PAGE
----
The most frequent missteps in locating and how to correct them

 

More utilities are going in the ground every day — and that means the risk of a utility strike happening is going up. Many contractors refuse to take chances by relying on One Call and 811 records alone, and are opting instead for employing trained locators on their crews.

 

To help fulfill the industry’s need for qualified locators, Cody Mecham, regional sales manager at McLaughlin, is an instructor for the Vermeer HDD Circuit Training program. In this two-week intensive program, he spends one full day going over the ins and outs of utility locating with participants. Below are some common mistakes he sees among rookie and seasoned locators alike, as well as some solutions and tips for a more accurate locate every time.

 

Mistake #1: Coming out swinging

 

Mecham says the biggest mistake he sees in utility locating is when the user swings the receiver excessively to the left and right. He says the swinging motion is so instinctive he even catches himself doing it from time to time. It’s also the quickest way to a false locate, according to Mecham.

 

The Fix — Keep the locator level and parallel to the ground at all times. McLaughlin locators have a level indicator feature that gives users a visual reminder to keep the locator level and to refrain from swinging it unnecessarily. Besides that, Mecham recommends checking in with yourself frequently to ensure you’re doing a nice, level sweep.

 

Mistake #2: Not being “well-rounded”

           

Trusting your gut during the locating process is something that comes with experience. Relying too heavily on a reading from the receiver doesn’t always lend itself to an accurate locate. If a user doesn’t trust his or her gut and take the time to create a round signal, they might end up with an occurrence called bleed off. Bleed off happens when more than one utility is energized in the locating process. During a locate, you’re essentially using a flow of current to create a magnetic field around a utility. When utility lines are close together, it’s easy to energize multiple lines at once. Bleed off reduces the quality of the readings on both the intended utility and the nearby utility the user wasn’t trying to locate.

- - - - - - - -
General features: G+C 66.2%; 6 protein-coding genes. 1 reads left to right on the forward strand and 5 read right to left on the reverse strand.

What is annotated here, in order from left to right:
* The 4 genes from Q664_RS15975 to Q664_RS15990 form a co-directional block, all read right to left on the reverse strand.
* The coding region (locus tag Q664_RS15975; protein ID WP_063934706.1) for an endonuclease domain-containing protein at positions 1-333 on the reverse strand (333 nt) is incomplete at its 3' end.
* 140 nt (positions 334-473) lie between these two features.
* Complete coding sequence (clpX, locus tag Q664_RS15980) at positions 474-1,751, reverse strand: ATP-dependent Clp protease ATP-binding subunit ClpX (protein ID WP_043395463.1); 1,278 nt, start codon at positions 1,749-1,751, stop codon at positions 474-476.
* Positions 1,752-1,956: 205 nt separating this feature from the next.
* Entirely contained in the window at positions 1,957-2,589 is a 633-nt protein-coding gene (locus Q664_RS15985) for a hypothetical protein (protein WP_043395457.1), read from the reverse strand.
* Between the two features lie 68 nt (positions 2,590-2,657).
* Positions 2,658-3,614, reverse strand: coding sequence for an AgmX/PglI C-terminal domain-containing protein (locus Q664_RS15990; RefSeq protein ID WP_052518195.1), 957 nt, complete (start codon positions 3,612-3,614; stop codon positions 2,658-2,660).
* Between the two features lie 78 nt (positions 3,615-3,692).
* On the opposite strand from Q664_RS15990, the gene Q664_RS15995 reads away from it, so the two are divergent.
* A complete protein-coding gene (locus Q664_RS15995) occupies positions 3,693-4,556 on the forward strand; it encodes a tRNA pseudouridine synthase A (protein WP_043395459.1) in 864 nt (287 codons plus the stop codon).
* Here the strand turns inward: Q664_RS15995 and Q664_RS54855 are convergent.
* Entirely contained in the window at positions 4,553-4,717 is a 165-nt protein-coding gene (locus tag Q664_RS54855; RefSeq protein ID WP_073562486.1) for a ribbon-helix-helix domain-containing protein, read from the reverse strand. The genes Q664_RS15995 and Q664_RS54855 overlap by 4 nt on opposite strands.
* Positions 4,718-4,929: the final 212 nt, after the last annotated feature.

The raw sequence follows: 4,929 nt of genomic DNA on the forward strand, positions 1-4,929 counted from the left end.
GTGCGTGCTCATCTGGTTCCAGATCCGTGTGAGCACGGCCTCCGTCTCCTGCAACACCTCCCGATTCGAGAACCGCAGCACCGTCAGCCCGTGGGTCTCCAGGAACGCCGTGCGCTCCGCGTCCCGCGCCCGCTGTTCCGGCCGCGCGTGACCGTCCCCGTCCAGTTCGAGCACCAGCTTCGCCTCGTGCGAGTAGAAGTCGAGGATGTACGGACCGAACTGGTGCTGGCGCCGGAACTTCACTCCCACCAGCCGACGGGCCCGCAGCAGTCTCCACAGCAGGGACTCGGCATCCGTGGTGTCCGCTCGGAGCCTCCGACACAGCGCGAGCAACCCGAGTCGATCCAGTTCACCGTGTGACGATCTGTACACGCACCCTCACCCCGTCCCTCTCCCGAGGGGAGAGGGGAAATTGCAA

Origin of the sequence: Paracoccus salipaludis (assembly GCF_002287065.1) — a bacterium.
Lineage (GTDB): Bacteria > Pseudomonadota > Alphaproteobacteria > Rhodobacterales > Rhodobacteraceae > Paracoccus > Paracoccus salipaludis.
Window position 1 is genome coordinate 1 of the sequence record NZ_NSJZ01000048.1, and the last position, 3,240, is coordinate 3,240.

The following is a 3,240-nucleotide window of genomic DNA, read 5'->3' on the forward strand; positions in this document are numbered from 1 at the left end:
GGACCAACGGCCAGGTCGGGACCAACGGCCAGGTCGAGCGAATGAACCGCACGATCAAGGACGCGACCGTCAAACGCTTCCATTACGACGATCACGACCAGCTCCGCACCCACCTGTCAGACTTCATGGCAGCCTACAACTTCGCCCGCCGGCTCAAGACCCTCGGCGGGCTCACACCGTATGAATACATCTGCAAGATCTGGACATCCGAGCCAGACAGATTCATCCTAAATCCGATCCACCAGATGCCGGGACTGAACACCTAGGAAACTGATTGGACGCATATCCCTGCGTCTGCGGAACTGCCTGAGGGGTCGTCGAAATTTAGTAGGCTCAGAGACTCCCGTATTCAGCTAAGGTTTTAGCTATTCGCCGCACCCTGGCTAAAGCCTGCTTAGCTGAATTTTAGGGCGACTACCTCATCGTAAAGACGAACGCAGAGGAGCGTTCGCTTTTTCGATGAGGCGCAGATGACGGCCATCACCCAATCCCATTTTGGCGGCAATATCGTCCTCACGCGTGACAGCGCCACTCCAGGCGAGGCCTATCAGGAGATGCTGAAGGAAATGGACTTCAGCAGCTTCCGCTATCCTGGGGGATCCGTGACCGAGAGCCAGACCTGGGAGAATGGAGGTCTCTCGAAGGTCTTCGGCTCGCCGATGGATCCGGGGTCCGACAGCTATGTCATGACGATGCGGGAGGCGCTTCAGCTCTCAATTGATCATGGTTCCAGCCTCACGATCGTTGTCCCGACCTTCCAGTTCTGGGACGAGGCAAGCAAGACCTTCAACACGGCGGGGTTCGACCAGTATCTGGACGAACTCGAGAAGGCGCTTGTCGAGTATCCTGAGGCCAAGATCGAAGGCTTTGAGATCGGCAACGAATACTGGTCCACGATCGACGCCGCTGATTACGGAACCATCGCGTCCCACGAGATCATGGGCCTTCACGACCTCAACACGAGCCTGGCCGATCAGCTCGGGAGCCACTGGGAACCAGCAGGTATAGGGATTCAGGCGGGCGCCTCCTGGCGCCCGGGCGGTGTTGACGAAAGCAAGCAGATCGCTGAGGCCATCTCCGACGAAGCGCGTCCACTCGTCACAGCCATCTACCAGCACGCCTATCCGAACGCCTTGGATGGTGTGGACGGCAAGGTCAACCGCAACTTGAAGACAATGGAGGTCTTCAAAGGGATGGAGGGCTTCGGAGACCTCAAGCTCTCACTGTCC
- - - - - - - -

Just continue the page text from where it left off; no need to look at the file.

The Fix: There’s nothing wrong with confirming a gut feeling to ensure a round signal and eliminate bleed off. Mecham recommends the process of triangulation, where users do a level sweep of the suspected top of the cable or utility while utilizing the Peak Mode on McLaughlin locators, which will show you a percentage. When the highest percentage is shown, you should stop and paint that area. Then walk to the left until the percentage reaches 0% and paint a line. Do the same thing on the right. The distance from your center point (high percentage) to your left and right marks should be equal —this indicates a round signal on the intended utility.

 

Mistake #3: Fixating on one frequency

           

In any trade, it’s easy to learn a process one way and stick to that method because it works — and why complicate things? If you’re a locator, you likely have one or two frequencies that have become your bread and butter over the years. But what happens when you’re on a jobsite and you can’t get an accurate reading using those tried-and-true frequencies?

 

The Fix: Mecham urges new and experienced locators alike to take advantage of every tool in their tool belt. This means venturing outside the frequencies they’re most comfortable with in order to produce the most accurate locate reading. Sometimes a frequency you swear never works for you will be the exact one to get you the most precise locate.

 

This blog barely scratches the surface of everything it takes to navigate the complicated locating process. Check back soon for Mecham’s four steps for troubleshooting a challenging locate. Have more questions about the locating process or McLaughlin utility locators? Give us a call at (864) 277-5870 and we will be happy to help!

Please use the form and information below to get in touch with us.